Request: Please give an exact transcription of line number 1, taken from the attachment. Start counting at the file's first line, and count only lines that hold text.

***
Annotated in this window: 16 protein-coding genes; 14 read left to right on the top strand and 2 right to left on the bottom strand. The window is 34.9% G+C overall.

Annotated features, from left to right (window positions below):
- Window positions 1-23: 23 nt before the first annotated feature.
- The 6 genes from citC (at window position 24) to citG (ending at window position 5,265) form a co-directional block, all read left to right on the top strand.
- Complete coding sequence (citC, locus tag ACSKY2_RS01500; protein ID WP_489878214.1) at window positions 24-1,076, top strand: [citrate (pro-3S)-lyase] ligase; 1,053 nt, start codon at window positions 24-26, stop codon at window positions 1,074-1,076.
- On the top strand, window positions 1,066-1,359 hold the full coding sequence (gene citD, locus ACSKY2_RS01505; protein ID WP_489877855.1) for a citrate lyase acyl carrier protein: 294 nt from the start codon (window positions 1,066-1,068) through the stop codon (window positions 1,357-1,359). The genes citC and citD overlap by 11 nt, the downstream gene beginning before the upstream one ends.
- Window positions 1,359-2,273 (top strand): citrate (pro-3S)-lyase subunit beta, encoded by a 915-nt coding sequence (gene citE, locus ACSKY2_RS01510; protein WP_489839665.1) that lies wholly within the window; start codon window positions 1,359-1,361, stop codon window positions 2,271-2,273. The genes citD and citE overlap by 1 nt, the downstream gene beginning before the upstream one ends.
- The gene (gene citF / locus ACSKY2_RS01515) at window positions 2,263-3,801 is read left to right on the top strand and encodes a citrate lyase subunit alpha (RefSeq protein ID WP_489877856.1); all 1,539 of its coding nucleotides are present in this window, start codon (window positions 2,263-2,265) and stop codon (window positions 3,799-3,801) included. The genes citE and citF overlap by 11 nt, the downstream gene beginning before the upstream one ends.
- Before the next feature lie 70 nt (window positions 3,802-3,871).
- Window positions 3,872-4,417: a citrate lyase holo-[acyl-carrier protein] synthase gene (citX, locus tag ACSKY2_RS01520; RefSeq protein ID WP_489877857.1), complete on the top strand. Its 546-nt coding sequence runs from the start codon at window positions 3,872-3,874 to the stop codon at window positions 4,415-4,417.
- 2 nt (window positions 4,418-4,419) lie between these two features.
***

Annotated in this window: 16 protein-coding genes; 14 read left to right on the top strand and 2 right to left on the bottom strand. The window is 34.9% G+C overall.